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Insight – The EU’s proposed Multilateral Investment Court: a work in progress


On 27 February 2017, the European Commission held a stakeholder meeting  in Brusselsin order to exchange views regarding its plans to establish a  Multilateral Investment Court – or MIC. Nikos Lavranos offers his assessment of where the EU stands in its project. In his view, this is still very much work in progress.


The EU Commission’s vision for the court


The template for the EU-sponsored MIC project is the ‘Investment Court System’ or ICS as it is now contained in CETA and the EU-Vietnam FTA.

In the past months, the Commission has embarked on a roadshow at various international meetings to promote the MIC.

The main elements of the MIC are a permanent, multilateral court with an appeal mechanism, which consists of elected permanent judges. It is transparent and operates on the basis of public law. In short, the MIC must be effective, value-based and deliver legitimacy, so the Commission.

The EU’s trade commissioner Cecilia Malmström stressed that the MIC must also cater for the investor-state disputes which are initiated under the existing 3,400 world-wide BITs. The Commission proposes to achieve this by way of an opt-in treaty, similar to the Mauritius Convention which allows Contracting Parties to make the UNCITRAL Transparency Rules of 2014 applicable to all their existing BITs. This would be a much more efficient way than amending all the 3,400 BITs.

Malmström claimed that her proposal has received positive reactions from many countries and among EU member states. She even claimed that a ‘friends of the MIC’ group could be created by some EU member states in order to bring the proposal a few steps further. Commissioner Malmström is determined to step up her efforts to obtain a critical mass of supporters, which she said would be 12-15 countries, for her proposal. In this context, she referred to a meeting in Durban in May at which many African states would discuss the MIC.

The questions raised during the discussions illustrated the still existing scepticism of NGOs. During the discussion the following issues were repeatedly raised, which deserve some closer reflection.


Grey areas


  • Exhaustion of local remedies


NGOs asked why the Commission does not include the requirement of the exhaustion of local remedies in the investment protection chapters of its FTAs. The Commission’s Colin Brown argued that it does not consider the inclusion of this principle as desirable. Neither CETA nor the EU-Vietnam FTA contain that requirement. However, this may have to be discussed with the other states interested in the MIC.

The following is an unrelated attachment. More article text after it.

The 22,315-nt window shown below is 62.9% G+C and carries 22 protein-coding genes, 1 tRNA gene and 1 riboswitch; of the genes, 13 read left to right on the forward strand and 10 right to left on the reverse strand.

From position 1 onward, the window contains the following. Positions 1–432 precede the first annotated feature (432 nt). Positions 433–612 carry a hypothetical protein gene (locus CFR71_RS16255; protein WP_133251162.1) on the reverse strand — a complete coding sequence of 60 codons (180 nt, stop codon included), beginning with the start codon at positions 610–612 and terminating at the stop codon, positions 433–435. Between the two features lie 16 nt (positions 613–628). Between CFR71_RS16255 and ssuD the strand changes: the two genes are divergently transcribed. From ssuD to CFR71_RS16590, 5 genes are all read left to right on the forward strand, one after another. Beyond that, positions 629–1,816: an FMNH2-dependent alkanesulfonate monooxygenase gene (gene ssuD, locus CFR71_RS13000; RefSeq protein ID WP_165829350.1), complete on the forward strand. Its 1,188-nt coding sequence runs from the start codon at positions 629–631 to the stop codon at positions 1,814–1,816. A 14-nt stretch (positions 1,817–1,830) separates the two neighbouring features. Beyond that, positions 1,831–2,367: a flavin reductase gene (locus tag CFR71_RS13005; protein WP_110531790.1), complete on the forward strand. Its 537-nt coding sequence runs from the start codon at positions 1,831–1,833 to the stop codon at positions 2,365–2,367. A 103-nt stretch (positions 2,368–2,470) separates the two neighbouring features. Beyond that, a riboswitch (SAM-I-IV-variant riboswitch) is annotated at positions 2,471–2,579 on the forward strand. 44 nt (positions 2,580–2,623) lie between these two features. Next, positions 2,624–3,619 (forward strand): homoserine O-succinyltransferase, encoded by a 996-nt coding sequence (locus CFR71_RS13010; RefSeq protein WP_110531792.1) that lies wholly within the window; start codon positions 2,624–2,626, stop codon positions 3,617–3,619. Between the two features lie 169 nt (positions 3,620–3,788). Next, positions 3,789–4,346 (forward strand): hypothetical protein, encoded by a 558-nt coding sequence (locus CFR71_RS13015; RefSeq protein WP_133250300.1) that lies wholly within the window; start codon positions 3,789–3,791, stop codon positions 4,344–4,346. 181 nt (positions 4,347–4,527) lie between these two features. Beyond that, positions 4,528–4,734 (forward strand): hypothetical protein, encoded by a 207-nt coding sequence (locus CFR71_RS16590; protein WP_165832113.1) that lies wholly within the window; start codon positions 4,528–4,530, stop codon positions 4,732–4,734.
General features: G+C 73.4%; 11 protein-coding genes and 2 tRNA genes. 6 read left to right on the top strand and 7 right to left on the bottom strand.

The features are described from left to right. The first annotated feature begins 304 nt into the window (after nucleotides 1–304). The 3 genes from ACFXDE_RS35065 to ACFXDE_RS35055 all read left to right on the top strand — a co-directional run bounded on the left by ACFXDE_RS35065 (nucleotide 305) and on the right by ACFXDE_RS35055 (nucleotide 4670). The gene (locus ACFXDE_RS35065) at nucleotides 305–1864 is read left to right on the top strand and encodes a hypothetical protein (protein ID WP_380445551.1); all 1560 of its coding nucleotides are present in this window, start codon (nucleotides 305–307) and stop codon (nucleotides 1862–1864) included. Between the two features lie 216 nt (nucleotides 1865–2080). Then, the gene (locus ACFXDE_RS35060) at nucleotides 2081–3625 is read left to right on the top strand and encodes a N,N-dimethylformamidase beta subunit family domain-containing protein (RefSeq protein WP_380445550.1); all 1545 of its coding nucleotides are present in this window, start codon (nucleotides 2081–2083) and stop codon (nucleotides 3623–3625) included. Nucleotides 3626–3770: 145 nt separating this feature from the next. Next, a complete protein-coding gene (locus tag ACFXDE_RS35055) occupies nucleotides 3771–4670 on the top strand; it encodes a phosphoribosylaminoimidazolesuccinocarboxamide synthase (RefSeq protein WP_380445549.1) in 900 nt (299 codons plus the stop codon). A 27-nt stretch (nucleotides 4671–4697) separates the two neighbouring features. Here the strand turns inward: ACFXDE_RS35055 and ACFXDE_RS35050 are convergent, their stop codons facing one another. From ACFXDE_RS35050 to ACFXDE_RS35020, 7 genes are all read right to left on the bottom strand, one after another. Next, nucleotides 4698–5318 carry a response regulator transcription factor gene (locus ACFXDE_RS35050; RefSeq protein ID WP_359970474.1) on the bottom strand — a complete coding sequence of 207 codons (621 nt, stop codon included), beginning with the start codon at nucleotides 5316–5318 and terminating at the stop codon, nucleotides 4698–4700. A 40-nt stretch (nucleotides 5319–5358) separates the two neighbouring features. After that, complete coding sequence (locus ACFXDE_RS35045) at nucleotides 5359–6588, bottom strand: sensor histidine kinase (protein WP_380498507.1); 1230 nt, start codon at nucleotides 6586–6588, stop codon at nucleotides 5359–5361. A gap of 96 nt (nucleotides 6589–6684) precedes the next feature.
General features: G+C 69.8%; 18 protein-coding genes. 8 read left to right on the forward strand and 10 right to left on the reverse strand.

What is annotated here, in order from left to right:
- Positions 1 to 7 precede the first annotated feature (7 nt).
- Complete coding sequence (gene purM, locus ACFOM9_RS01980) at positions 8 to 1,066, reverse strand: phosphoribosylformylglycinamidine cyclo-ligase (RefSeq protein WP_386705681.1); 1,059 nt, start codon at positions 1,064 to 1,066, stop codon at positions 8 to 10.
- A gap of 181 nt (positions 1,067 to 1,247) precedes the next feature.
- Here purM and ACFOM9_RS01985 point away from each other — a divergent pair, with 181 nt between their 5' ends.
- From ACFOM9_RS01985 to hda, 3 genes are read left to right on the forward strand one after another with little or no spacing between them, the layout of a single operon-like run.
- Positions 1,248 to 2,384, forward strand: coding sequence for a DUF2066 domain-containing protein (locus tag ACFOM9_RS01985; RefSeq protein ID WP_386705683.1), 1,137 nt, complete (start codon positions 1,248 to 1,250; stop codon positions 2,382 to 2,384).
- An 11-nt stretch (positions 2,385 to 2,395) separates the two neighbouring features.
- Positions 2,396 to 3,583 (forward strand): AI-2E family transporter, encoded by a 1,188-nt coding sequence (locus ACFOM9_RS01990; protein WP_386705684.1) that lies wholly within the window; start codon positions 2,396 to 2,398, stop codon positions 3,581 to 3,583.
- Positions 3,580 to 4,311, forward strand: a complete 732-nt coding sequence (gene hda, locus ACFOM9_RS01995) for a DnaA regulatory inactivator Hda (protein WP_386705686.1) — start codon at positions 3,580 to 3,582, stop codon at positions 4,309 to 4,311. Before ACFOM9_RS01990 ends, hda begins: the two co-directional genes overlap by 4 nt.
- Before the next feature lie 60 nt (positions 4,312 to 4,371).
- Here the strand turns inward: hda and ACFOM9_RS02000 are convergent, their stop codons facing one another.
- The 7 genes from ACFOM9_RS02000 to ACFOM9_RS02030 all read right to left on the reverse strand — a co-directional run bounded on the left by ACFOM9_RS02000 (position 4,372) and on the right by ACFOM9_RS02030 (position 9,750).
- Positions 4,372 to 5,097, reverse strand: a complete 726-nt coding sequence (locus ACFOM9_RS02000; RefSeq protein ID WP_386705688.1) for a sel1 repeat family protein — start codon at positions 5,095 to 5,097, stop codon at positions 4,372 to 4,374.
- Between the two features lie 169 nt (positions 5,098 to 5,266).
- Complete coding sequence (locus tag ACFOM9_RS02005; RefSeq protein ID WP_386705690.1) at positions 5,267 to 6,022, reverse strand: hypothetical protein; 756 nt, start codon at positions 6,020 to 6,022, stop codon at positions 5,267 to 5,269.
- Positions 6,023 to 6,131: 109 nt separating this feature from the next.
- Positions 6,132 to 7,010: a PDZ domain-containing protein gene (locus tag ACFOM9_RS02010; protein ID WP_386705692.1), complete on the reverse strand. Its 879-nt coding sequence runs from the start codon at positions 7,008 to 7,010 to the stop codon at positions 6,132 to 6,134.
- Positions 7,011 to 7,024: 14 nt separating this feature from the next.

The principle of exhaustion of local remedies is often applied in order to regulate access to international courts by private parties. For example, a private party cannot – except in very exceptional circumstances – directly go to the European Court of Human Rights, but he or she needs first to run its case through the complete national judicial system. Applying this to the investor-state disputes would mean that in many cases an investor would first have to spend many years and a lot of many before being able to go the MIC. In many cases, the investor would be bankrupt before he would get to the MIC. In other words, the exhaustion of local remedies principle could very often turn into a denial of access to justice.


  • Direct effect


In the context of national courts, the question was also raised: why does the Commission refuse to grant explicitly direct effect to the FTA provisions? If indeed national courts are the only route for investors to obtain remedies, why not allow them to rely directly on the investment protection provisions contained in the FTAs before national courts? In many cases, this would be the preferred option of an investor and it would make national courts more familiar with the contents of FTAs.

This is not a new issue. Indeed, in the context of the WTO, many scholars and practitioners criticised the fact that the Court of Justice of the EU refused to grant direct effect of WTO law. This has prevented traders from relying before national courts on WTO Appellate Body reports to challenge EU legislation which was found to be incompatible with WTO law.


  • ‘Clean hands’ principle


Another point, which was repeatedly raised by NGOs, was the inclusion of the so-called ‘clean hands’ principle. Essentially, the clean hands principle means that if a foreign investor has breached any environmental, labour or health care law or rule of the host state, that investor would be prohibited from bringing an investor-state claim against that state.